Phlebotomist / Lab Technician

Phlebotomist / Lab Technician

Sr. Lab Guy

20 Years Experience

San Bernardino, CA

Male, 52

For 6 years I was a Laboratory Technician in the Air Force Reserves, working all aspects of the laboratory as well as accomplishing "blood draws" (phlebotomy) in every imaginable setting (inpatient and outpatient).  I have also worked in the private sector for hospitals, doctor offices, and clinical lab sites.  This was my primary field for 20 total years (which began with the Air Force training).  I've been in a new career for ten years, though I recall virtually all of my lab science.

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17 Questions

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Last Answer on November 11, 2017

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what is the full procedure how to draw a blood culture from a picc line with orderly steps?

Asked by Juli about 1 year ago

Hi Juli,  Most places have exact protocols in place based on their own laboratory's procedures, and those in turn would likely follow their region's or national guidelines.  In general, though, a PICC Line (peripherally inserted central catheter or somtimes called a percutaneous indwelling central catheter) is virtually always in the realm of the nursing department, due to the sensitive nature of this line.  As I recall, central lines, PICC Lines, and even blood drawn from I.V. sites (often as a last resort for extremely difficult draws) are all required to be flushed with saline and/or heparin (again, exact protocols are ususlly a function of the particular institution) prior to withdrawal of blood for analysis.  That's something most phlebotomists are not allowed to do, only nursing personnel.  Also, again, depending on the institution, there may be a waiting period.  If the line has an active I.V., I've seen wait times as high as one hour and as low as fifteen minutes.  And the wait time can apply to both the cessation (temporarily) of the I.V. AND the flushing with saline and/or heparin, so those wait times can double overall.  After the wait period, the nurse usually swabs the port with iodine (and in some places with alcohol first) waits for it to dry, then withdraws the amount of blood required.  He or she would then inject the sample into the blood culture bottle (after first having swabbed it with iodine {and in some places, alcohol first}) and invert the bottle a few times to mix well.  Doctors most often order blood cultures as a series.  For example, "Blood Cultures x3", and the time between each blood culture draw would depend on the institution as well, and even the doctor's preference (I've seen 20 minutes apart, 30 minutes apart, 1 hour apart, etc.)  If you're looking for an exact protocol in preparation for an exam, I would respectfully suggest checking with your resources for a clear answer as an exact protocol may depend on that as well.  Sorry I couldn't be more precise.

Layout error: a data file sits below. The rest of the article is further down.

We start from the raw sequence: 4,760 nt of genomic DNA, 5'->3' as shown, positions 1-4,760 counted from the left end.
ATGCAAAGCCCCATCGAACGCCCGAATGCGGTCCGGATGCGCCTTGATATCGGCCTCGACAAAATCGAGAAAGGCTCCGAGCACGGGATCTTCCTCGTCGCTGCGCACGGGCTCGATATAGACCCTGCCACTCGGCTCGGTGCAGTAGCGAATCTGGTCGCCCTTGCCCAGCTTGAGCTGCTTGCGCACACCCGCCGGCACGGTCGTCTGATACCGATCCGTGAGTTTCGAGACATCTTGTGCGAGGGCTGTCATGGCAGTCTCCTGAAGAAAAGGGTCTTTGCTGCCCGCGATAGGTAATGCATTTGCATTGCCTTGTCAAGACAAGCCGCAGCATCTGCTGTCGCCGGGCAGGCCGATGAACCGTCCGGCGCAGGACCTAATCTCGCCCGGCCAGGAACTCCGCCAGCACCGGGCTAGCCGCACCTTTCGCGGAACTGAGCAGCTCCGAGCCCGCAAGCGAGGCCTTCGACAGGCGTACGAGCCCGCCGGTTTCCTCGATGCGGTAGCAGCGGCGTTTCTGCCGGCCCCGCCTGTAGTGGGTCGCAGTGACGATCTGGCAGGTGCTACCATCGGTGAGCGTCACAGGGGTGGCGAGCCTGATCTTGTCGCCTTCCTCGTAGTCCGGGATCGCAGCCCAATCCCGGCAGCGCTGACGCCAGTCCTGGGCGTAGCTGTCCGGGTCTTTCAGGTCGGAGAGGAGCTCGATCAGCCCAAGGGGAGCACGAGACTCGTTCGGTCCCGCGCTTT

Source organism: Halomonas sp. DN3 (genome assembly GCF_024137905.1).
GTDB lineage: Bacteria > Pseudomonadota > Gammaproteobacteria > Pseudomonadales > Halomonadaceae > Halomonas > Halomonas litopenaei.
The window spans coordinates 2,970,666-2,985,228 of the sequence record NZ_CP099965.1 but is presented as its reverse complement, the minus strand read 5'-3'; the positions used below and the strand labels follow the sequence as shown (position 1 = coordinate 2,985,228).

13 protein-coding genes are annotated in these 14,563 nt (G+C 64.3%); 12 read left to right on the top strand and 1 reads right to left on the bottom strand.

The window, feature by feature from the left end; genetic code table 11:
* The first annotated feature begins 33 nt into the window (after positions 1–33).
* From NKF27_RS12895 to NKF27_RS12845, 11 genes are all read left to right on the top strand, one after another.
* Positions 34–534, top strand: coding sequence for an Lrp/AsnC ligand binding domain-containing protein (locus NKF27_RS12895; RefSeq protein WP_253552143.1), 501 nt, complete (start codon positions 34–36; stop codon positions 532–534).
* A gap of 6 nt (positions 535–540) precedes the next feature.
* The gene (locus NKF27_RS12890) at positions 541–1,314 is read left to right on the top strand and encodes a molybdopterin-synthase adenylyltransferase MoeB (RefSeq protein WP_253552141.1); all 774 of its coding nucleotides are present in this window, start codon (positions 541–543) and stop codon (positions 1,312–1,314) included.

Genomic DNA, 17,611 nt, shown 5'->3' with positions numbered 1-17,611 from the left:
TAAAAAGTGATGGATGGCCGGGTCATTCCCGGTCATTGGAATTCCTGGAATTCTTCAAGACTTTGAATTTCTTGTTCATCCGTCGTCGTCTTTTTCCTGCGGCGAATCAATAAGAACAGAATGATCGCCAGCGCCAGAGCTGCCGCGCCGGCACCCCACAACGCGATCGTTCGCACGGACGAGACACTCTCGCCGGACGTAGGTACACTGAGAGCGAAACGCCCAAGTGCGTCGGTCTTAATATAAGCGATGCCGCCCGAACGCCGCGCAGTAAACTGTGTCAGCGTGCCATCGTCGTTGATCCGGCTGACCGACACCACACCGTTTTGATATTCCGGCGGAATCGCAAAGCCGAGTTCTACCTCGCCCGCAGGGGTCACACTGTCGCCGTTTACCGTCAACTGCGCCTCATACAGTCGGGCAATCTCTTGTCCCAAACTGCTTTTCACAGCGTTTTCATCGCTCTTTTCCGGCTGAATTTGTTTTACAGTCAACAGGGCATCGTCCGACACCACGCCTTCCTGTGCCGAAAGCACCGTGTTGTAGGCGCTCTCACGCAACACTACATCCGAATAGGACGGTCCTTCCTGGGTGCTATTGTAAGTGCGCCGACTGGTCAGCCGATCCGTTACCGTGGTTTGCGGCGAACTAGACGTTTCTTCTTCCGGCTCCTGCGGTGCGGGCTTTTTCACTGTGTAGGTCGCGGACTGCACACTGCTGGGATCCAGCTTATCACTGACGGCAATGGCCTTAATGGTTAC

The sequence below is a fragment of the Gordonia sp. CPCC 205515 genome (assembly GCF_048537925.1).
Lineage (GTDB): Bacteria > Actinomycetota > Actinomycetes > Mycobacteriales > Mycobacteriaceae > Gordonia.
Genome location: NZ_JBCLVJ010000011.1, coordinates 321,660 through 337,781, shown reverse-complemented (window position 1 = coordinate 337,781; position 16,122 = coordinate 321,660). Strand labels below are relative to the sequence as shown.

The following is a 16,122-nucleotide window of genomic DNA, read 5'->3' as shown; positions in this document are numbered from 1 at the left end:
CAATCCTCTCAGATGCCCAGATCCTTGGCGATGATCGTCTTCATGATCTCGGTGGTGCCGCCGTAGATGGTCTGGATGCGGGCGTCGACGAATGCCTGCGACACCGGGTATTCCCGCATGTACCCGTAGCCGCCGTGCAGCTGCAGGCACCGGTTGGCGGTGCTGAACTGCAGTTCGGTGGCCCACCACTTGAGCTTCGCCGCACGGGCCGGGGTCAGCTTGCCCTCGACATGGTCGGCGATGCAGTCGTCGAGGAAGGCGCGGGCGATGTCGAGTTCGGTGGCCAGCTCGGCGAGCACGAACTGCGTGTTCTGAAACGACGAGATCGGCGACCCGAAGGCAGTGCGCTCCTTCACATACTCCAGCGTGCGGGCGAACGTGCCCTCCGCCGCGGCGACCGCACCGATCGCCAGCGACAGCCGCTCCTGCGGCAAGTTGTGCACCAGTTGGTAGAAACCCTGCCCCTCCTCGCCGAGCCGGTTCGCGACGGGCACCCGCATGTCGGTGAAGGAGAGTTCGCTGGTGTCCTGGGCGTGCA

4. The needle goes through the vein.
5. The patient complains of great pain during a missed attempt to draw from the basilic vein.
6. The phlebotomy always wipes the alcohol dry before performing a vein punctuation.

Asked by Samir 8 months ago

4.  My answer for this question is contained in my answer to your first question.

5.  You've likely hit a nerve such as the medial antebrachial cutaneous nerve.  End the blood draw and try for the cephalic vein at the antecubital site.

6.  Generally you should not wipe the site after using alcohol, you should let it air dry to avoid contaminating the site and potentially causing, though rare, phlebitis.

how come when I do a venipuncture in the antecubital area and I don't get in the vein (chubby arm/deeper veins), that I can no longer feel the vein to redirect? what do you do in that scenario?

Asked by alicia 9 months ago

Hi Alicia,